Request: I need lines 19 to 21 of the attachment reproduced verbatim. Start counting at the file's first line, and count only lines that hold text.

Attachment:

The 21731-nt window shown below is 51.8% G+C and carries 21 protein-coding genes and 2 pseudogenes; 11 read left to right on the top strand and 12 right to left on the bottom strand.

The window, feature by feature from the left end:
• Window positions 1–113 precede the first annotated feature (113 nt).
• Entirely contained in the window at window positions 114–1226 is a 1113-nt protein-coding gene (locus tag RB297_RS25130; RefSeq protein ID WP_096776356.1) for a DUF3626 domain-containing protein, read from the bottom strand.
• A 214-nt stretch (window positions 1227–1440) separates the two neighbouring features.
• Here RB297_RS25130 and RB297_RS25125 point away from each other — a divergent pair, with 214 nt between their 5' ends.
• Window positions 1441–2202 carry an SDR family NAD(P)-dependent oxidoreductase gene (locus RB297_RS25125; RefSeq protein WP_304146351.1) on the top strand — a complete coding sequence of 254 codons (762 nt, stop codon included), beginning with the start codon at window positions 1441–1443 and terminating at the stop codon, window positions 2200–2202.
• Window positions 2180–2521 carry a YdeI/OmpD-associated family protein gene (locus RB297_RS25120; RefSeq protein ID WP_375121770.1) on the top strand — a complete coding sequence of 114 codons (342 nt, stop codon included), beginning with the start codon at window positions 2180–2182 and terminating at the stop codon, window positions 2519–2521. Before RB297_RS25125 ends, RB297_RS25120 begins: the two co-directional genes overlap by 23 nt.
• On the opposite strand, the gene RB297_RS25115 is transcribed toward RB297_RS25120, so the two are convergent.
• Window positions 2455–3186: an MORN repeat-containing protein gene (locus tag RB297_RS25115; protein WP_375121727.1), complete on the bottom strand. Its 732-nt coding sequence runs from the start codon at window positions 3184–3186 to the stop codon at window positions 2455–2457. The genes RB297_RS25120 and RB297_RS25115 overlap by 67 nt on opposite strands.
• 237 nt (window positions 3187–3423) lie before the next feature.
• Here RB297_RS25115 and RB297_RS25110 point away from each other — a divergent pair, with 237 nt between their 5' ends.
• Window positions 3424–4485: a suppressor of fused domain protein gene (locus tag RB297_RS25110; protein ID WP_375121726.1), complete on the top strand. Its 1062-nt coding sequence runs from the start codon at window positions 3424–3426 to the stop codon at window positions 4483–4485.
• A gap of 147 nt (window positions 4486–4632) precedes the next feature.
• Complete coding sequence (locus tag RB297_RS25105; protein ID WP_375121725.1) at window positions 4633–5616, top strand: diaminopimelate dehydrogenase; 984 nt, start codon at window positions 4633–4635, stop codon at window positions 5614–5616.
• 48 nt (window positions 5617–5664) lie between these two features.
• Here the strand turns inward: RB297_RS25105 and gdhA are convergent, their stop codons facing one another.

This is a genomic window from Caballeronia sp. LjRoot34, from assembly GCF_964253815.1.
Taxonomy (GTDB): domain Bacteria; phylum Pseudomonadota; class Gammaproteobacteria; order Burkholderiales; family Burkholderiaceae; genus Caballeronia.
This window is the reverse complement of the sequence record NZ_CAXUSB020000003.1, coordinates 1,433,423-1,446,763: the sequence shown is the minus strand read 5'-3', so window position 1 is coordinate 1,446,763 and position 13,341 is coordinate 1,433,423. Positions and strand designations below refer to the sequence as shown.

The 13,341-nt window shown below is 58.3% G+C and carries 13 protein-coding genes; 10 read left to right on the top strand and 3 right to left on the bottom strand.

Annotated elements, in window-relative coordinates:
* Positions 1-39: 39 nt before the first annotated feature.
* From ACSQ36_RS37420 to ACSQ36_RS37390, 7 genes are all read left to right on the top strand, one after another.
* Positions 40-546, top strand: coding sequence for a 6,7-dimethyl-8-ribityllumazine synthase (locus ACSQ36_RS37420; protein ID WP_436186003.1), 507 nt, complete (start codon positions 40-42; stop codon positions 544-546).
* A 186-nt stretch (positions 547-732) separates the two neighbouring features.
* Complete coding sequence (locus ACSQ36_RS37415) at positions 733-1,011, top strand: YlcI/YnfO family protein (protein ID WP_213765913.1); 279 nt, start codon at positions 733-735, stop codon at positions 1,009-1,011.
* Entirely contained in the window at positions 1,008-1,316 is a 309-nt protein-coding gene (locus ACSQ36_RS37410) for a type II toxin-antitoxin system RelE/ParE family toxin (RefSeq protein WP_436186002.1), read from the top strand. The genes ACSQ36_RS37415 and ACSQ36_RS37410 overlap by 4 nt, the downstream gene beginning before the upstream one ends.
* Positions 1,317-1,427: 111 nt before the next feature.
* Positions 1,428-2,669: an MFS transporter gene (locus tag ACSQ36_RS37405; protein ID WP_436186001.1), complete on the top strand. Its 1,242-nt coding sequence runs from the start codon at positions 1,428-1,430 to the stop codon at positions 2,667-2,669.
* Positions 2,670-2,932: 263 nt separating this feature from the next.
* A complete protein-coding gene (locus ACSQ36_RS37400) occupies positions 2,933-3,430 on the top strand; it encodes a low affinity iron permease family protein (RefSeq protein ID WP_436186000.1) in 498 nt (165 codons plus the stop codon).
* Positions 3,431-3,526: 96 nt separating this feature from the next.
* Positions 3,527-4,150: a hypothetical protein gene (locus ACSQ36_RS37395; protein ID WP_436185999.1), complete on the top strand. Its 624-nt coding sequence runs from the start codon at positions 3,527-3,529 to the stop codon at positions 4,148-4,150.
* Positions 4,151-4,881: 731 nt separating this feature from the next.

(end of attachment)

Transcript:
Taxonomy (GTDB): domain Bacteria; phylum Pseudomonadota; class Gammaproteobacteria; order Burkholderiales; family Burkholderiaceae; genus Caballeronia.
This window is the reverse complement of the sequence record NZ_CAXUSB020000003.1, coordinates 1,433,423-1,446,763: the sequence shown is the minus strand read 5'-3', so window position 1 is coordinate 1,446,763 and position 13,341 is coordinate 1,433,423. Positions and strand designations below refer to the sequence as shown.

The 13,341-nt window shown below is 58.3% G+C and carries 13 protein-coding genes; 10 read left to right on the top strand and 3 right to left on the bottom strand.